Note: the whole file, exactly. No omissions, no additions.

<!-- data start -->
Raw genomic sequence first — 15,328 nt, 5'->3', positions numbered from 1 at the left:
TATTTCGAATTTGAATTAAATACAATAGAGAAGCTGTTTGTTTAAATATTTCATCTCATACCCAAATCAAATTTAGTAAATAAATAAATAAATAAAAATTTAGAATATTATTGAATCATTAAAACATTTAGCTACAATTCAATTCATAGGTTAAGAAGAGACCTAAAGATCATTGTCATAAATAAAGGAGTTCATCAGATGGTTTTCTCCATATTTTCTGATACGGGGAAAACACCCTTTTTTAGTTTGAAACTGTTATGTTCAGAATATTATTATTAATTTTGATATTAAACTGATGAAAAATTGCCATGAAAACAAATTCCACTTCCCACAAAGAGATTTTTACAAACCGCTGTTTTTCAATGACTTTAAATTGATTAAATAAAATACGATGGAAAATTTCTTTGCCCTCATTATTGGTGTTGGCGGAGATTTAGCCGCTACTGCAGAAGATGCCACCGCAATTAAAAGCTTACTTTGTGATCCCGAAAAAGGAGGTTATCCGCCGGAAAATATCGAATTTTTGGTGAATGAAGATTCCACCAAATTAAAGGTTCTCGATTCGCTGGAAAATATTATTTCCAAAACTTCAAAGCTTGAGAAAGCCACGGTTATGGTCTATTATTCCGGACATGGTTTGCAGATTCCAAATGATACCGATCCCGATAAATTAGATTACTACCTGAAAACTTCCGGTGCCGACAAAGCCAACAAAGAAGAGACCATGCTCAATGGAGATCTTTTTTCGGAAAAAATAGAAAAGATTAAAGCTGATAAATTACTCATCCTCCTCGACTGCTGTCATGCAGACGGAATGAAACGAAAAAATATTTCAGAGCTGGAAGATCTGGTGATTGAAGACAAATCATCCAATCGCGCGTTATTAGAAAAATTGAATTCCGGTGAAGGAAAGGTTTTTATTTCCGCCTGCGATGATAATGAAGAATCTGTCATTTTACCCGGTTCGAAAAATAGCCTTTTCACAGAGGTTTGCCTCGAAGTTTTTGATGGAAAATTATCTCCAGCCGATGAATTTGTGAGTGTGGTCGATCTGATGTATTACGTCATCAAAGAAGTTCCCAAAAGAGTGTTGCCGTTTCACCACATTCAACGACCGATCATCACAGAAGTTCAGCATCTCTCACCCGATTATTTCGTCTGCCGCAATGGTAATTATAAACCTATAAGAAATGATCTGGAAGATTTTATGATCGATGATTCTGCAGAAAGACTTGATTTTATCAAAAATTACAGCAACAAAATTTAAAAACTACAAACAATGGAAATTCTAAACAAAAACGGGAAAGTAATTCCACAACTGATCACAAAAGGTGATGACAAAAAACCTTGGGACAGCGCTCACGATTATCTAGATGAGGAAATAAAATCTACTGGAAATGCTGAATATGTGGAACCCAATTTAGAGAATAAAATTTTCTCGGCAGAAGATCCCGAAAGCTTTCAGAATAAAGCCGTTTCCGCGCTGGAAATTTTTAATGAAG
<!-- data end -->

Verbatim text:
Raw genomic sequence first — 15,328 nt, 5'->3', positions numbered from 1 at the left:
TATTTCGAATTTGAATTAAATACAATAGAGAAGCTGTTTGTTTAAATATTTCATCTCATACCCAAATCAAATTTAGTAAATAAATAAATAAATAAAAATTTAGAATATTATTGAATCATTAAAACATTTAGCTACAATTCAATTCATAGGTTAAGAAGAGACCTAAAGATCATTGTCATAAATAAAGGAGTTCATCAGATGGTTTTCTCCATATTTTCTGATACGGGGAAAACACCCTTTTTTAGTTTGAAACTGTTATGTTCAGAATATTATTATTAATTTTGATATTAAACTGATGAAAAATTGCCATGAAAACAAATTCCACTTCCCACAAAGAGATTTTTACAAACCGCTGTTTTTCAATGACTTTAAATTGATTAAATAAAATACGATGGAAAATTTCTTTGCCCTCATTATTGGTGTTGGCGGAGATTTAGCCGCTACTGCAGAAGATGCCACCGCAATTAAAAGCTTACTTTGTGATCCCGAAAAAGGAGGTTATCCGCCGGAAAATATCGAATTTTTGGTGAATGAAGATTCCACCAAATTAAAGGTTCTCGATTCGCTGGAAAATATTATTTCCAAAACTTCAAAGCTTGAGAAAGCCACGGTTATGGTCTATTATTCCGGACATGGTTTGCAGATTCCAAATGATACCGATCCCGATAAATTAGATTACTACCTGAAAACTTCCGGTGCCGACAAAGCCAACAAAGAAGAGACCATGCTCAATGGAGATCTTTTTTCGGAAAAAATAGAAAAGATTAAAGCTGATAAATTACTCATCCTCCTCGACTGCTGTCATGCAGACGGAATGAAACGAAAAAATATTTCAGAGCTGGAAGATCTGGTGATTGAAGACAAATCATCCAATCGCGCGTTATTAGAAAAATTGAATTCCGGTGAAGGAAAGGTTTTTATTTCCGCCTGCGATGATAATGAAGAATCTGTCATTTTACCCGGTTCGAAAAATAGCCTTTTCACAGAGGTTTGCCTCGAAGTTTTTGATGGAAAATTATCTCCAGCCGATGAATTTGTGAGTGTGGTCGATCTGATGTATTACGTCATCAAAGAAGTTCCCAAAAGAGTGTTGCCGTTTCACCACATTCAACGACCGATCATCACAGAAGTTCAGCATCTCTCACCCGATTATTTCGTCTGCCGCAATGGTAATTATAAACCTATAAGAAATGATCTGGAAGATTTTATGATCGATGATTCTGCAGAAAGACTTGATTTTATCAAAAATTACAGCAACAAAATTTAAAAACTACAAACAATGGAAATTCTAAACAAAAACGGGAAAGTAATTCCACAACTGATCACAAAAGGTGATGACAAAAAACCTTGGGACAGCGCTCACGATTATCTAGATGAGGAAATAAAATCTACTGGAAATGCTGAATATGTGGAACCCAATTTAGAGAATAAAATTTTCTCGGCAGAAGATCCCGAAAGCTTTCAGAATAAAGCCGTTTCCGCGCTGGAAATTTTTAATGAAG